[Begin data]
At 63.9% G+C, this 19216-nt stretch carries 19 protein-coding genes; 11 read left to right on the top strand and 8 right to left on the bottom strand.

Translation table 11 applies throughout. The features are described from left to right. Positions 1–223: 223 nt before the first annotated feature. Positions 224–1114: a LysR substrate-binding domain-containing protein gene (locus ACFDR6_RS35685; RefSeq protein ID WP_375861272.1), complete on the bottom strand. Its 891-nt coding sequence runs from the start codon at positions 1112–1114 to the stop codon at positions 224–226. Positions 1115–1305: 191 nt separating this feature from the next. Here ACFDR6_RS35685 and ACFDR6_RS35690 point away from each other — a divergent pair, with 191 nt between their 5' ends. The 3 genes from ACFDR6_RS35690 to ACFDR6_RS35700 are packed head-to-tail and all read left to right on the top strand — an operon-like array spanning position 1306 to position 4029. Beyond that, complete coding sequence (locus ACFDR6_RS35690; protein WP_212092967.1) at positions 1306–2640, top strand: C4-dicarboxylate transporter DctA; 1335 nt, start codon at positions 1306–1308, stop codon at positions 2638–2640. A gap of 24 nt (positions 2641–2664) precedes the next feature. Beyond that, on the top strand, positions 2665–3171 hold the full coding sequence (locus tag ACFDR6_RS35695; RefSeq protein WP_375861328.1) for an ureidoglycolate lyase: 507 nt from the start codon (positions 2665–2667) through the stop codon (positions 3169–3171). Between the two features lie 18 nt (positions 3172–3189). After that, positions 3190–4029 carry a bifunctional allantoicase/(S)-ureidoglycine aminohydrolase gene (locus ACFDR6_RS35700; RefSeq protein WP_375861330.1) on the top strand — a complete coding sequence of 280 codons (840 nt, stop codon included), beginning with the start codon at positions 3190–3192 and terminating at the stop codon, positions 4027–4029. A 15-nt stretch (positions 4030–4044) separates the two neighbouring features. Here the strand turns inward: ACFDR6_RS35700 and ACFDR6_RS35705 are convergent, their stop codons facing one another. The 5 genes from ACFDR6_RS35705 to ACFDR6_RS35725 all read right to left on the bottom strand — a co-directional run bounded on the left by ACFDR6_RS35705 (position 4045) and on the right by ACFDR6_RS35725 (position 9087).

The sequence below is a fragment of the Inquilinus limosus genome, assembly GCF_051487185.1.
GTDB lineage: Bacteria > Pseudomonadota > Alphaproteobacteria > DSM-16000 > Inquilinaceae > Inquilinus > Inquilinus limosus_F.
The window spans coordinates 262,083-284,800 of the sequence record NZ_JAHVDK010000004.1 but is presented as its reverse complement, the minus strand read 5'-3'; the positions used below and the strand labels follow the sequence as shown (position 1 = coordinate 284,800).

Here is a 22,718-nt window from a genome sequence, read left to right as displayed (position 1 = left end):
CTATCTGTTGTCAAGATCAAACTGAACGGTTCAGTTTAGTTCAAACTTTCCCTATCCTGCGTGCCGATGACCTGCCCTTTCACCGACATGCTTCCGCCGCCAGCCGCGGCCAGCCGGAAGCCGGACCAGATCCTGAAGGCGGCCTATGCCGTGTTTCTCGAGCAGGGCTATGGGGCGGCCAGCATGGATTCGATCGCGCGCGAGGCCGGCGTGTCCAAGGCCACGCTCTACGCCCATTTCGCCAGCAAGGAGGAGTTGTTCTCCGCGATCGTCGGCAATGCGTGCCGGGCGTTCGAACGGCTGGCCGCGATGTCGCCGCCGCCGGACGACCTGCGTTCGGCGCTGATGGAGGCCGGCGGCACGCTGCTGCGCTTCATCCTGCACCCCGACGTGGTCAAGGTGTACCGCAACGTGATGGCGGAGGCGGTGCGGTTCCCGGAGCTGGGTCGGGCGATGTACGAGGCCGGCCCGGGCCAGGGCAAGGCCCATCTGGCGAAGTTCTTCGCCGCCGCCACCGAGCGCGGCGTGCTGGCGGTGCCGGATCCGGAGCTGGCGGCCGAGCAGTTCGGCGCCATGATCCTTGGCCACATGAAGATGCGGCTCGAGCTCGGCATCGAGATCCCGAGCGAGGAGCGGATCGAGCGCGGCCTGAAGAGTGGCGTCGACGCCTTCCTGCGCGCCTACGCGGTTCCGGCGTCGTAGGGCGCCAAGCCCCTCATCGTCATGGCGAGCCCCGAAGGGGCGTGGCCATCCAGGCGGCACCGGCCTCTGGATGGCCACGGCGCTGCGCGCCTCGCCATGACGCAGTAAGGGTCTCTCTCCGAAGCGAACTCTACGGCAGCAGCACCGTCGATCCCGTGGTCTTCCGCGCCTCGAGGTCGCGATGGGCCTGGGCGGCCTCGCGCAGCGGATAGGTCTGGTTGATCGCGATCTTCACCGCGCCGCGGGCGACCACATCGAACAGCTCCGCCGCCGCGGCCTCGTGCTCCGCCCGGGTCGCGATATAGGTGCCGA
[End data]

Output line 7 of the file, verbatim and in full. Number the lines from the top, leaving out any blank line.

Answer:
CTATCTGTTGTCAAGATCAAACTGAACGGTTCAGTTTAGTTCAAACTTTCCCTATCCTGCGTGCCGATGACCTGCCCTTTCACCGACATGCTTCCGCCGCCAGCCGCGGCCAGCCGGAAGCCGGACCAGATCCTGAAGGCGGCCTATGCCGTGTTTCTCGAGCAGGGCTATGGGGCGGCCAGCATGGATTCGATCGCGCGCGAGGCCGGCGTGTCCAAGGCCACGCTCTACGCCCATTTCGCCAGCAAGGAGGAGTTGTTCTCCGCGATCGTCGGCAATGCGTGCCGGGCGTTCGAACGGCTGGCCGCGATGTCGCCGCCGCCGGACGACCTGCGTTCGGCGCTGATGGAGGCCGGCGGCACGCTGCTGCGCTTCATCCTGCACCCCGACGTGGTCAAGGTGTACCGCAACGTGATGGCGGAGGCGGTGCGGTTCCCGGAGCTGGGTCGGGCGATGTACGAGGCCGGCCCGGGCCAGGGCAAGGCCCATCTGGCGAAGTTCTTCGCCGCCGCCACCGAGCGCGGCGTGCTGGCGGTGCCGGATCCGGAGCTGGCGGCCGAGCAGTTCGGCGCCATGATCCTTGGCCACATGAAGATGCGGCTCGAGCTCGGCATCGAGATCCCGAGCGAGGAGCGGATCGAGCGCGGCCTGAAGAGTGGCGTCGACGCCTTCCTGCGCGCCTACGCGGTTCCGGCGTCGTAGGGCGCCAAGCCCCTCATCGTCATGGCGAGCCCCGAAGGGGCGTGGCCATCCAGGCGGCACCGGCCTCTGGATGGCCACGGCGCTGCGCGCCTCGCCATGACGCAGTAAGGGTCTCTCTCCGAAGCGAACTCTACGGCAGCAGCACCGTCGATCCCGTGGTCTTCCGCGCCTCGAGGTCGCGATGGGCCTGGGCGGCCTCGCGCAGCGGATAGGTCTGGTTGATCGCGATCTTCACCGCGCCGCGGGCGACCACATCGAACAGCTCCGCCGCCGCGGCCTCGTGCTCCGCCCGGGTCGCGATATAGGTGCCGA